Smith, of the WSLCB, said growers are upset they aren’t making the money they’d hoped for, but that the market glut is a boon for consumers.  He said to be competitive with the black market, retailers need to be able to sell for $12 per gram. But, Harris said to stay in business retailing for that price, wholesale cost would need to be in the ballpark of $1 per gram.

Harris said he has knows growers who are “re-evaluating” the move to commercially farm marijuana. 

White, who grew medicinal marijuana prior to getting a recreational permit, said his small operation serves a niche -- powerful boutique pot that retails for $24 a gram -- that does not face the distribution bottleneck larger outdoor operations are facing. 

“People are getting weeded out already,” he said. The shop White sells to carries between just four and five growers. 

“A lot of people feel stupid for applying for this license,” White said. “Everyone thought recreational was a gold mine and it’s the opposite.”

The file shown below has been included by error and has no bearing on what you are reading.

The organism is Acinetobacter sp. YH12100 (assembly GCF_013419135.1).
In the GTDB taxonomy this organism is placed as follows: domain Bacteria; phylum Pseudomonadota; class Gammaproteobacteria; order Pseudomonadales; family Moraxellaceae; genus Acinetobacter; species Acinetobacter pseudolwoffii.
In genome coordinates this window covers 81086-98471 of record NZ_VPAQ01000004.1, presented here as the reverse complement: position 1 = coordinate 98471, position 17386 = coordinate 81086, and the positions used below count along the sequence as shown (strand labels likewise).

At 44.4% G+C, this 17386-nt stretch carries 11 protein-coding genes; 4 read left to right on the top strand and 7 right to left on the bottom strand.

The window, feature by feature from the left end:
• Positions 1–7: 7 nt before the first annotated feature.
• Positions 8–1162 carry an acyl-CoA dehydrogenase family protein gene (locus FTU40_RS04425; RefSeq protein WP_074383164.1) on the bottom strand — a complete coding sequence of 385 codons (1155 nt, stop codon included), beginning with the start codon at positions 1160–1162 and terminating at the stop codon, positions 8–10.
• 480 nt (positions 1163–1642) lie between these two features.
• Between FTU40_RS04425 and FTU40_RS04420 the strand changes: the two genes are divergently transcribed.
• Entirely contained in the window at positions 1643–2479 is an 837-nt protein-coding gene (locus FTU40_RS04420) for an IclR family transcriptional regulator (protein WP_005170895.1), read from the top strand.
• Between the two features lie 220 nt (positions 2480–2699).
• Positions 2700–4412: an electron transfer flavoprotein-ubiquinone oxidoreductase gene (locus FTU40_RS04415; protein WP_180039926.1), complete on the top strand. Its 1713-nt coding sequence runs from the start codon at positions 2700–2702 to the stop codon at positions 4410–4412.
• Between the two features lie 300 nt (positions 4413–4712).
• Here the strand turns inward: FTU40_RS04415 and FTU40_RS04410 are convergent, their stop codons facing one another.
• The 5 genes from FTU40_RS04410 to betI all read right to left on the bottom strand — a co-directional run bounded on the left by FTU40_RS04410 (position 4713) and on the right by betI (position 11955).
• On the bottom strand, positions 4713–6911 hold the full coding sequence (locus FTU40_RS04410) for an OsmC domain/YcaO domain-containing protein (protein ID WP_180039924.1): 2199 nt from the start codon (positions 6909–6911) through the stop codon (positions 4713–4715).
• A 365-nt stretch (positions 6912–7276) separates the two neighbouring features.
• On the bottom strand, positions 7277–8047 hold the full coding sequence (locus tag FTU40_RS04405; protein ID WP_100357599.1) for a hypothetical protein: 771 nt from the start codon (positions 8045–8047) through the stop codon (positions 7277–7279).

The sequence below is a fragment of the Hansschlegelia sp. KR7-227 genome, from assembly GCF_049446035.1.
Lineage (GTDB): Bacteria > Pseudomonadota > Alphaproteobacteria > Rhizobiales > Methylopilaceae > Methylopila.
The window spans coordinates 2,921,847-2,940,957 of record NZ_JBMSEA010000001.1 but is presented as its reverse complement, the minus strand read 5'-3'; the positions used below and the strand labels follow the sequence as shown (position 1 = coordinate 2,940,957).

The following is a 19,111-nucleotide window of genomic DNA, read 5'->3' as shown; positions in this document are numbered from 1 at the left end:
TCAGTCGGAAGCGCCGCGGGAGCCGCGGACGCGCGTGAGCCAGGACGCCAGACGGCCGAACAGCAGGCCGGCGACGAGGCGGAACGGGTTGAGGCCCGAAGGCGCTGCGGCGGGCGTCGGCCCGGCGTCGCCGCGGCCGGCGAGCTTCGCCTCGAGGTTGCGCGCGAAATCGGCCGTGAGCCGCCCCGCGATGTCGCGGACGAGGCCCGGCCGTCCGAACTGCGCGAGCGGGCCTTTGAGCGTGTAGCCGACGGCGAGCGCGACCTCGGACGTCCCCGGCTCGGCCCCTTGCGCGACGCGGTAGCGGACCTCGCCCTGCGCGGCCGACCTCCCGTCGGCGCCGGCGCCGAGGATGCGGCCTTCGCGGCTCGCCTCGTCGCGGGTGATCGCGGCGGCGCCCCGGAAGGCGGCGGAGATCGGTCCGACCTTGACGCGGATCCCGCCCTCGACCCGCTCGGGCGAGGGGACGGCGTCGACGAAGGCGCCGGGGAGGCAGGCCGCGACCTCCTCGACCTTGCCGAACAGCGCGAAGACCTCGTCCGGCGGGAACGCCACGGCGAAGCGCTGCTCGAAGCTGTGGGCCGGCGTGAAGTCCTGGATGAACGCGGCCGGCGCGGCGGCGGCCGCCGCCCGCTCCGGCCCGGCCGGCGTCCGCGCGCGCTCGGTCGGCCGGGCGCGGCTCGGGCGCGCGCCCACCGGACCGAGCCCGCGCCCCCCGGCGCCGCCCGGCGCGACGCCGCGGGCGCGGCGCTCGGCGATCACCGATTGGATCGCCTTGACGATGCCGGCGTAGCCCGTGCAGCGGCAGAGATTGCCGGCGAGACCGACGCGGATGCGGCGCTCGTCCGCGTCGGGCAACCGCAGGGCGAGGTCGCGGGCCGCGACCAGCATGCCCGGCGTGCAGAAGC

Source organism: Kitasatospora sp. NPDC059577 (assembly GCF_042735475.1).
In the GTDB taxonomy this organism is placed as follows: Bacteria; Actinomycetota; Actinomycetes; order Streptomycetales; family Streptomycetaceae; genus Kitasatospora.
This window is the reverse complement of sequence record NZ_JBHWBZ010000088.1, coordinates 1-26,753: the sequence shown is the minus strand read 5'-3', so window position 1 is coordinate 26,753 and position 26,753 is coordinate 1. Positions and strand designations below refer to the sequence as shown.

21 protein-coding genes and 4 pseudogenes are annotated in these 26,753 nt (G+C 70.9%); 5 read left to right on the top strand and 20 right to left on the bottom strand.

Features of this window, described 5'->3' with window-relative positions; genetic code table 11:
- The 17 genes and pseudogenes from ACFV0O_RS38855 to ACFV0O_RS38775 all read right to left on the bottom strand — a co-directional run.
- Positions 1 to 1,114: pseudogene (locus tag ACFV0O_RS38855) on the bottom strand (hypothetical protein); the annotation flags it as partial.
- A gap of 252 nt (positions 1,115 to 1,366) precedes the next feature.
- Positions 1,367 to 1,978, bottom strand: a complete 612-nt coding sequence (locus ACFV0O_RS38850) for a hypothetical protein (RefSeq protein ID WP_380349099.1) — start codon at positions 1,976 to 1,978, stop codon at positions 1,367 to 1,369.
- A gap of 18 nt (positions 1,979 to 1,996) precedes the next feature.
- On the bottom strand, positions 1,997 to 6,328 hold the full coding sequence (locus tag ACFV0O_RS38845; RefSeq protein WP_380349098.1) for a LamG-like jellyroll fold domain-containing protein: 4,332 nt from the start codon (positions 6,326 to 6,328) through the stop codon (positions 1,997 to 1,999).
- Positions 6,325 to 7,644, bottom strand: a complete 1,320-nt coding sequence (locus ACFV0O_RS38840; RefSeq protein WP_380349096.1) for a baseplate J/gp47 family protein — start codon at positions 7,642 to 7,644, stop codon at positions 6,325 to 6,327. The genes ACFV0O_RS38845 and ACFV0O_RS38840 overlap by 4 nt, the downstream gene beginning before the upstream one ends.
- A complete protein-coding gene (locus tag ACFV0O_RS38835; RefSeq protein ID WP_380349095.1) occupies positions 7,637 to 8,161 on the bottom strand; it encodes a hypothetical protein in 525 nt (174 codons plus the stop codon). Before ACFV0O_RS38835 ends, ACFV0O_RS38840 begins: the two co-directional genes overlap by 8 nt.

White said he is happy to sell for $7 a gram, but knows some growers selling for $2. 

A warning for Oregon  

Southern Oregon growers are already producing more marijuana than the legal recreational market will buy, Moberg said. The licensing structure in Colorado, the only other state where marijuana is legal, differs from Washington’s in that it allowed the producers to hold retail licenses, which Washington’s forbids. Stand-alone retailers and producers were only allowed after October, 2014. 

In Washington, an excise tax of 25 percent applies between producer and processor, processor and retailer, and retailer to consumer, while Colorado enacted a  lesser 15 percent excise tax and a 10 percent sales tax.

Grower and retailer licensing was at the top of a list of recommendations industry experts had for Oregon to avoid challenges Washington is facing. Moberg warns that Oregon’s top concern should be capping production. Meanwhile, the OLCC is hearing from Oregonians around the state as it takes initial steps in developing a marijuana regulation process. 

 

Related Slideshow: 7 Things Oregon Can Learn from Legal Marijuana in Washington